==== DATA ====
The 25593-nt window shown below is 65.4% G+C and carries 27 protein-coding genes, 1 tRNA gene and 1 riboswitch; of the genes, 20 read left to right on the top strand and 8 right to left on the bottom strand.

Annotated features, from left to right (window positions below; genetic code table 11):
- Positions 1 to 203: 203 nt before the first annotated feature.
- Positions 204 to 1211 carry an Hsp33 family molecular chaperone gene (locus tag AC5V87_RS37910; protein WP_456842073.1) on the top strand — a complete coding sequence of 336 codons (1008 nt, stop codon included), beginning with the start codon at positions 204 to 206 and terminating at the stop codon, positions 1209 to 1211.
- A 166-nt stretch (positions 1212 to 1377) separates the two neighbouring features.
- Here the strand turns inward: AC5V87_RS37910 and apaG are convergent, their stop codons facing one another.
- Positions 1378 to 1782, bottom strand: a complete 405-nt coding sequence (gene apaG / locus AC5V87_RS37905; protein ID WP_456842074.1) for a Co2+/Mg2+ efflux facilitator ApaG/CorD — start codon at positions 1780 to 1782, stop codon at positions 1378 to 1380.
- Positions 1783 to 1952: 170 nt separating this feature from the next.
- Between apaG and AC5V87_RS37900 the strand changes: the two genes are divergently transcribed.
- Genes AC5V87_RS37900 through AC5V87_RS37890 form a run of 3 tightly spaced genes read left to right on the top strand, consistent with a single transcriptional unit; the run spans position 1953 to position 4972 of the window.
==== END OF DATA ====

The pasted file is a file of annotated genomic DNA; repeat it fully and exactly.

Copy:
The 25593-nt window shown below is 65.4% G+C and carries 27 protein-coding genes, 1 tRNA gene and 1 riboswitch; of the genes, 20 read left to right on the top strand and 8 right to left on the bottom strand.

Annotated features, from left to right (window positions below; genetic code table 11):
- Positions 1 to 203: 203 nt before the first annotated feature.
- Positions 204 to 1211 carry an Hsp33 family molecular chaperone gene (locus tag AC5V87_RS37910; protein WP_456842073.1) on the top strand — a complete coding sequence of 336 codons (1008 nt, stop codon included), beginning with the start codon at positions 204 to 206 and terminating at the stop codon, positions 1209 to 1211.
- A 166-nt stretch (positions 1212 to 1377) separates the two neighbouring features.
- Here the strand turns inward: AC5V87_RS37910 and apaG are convergent, their stop codons facing one another.
- Positions 1378 to 1782, bottom strand: a complete 405-nt coding sequence (gene apaG / locus AC5V87_RS37905; protein ID WP_456842074.1) for a Co2+/Mg2+ efflux facilitator ApaG/CorD — start codon at positions 1780 to 1782, stop codon at positions 1378 to 1380.
- Positions 1783 to 1952: 170 nt separating this feature from the next.
- Between apaG and AC5V87_RS37900 the strand changes: the two genes are divergently transcribed.
- Genes AC5V87_RS37900 through AC5V87_RS37890 form a run of 3 tightly spaced genes read left to right on the top strand, consistent with a single transcriptional unit; the run spans position 1953 to position 4972 of the window.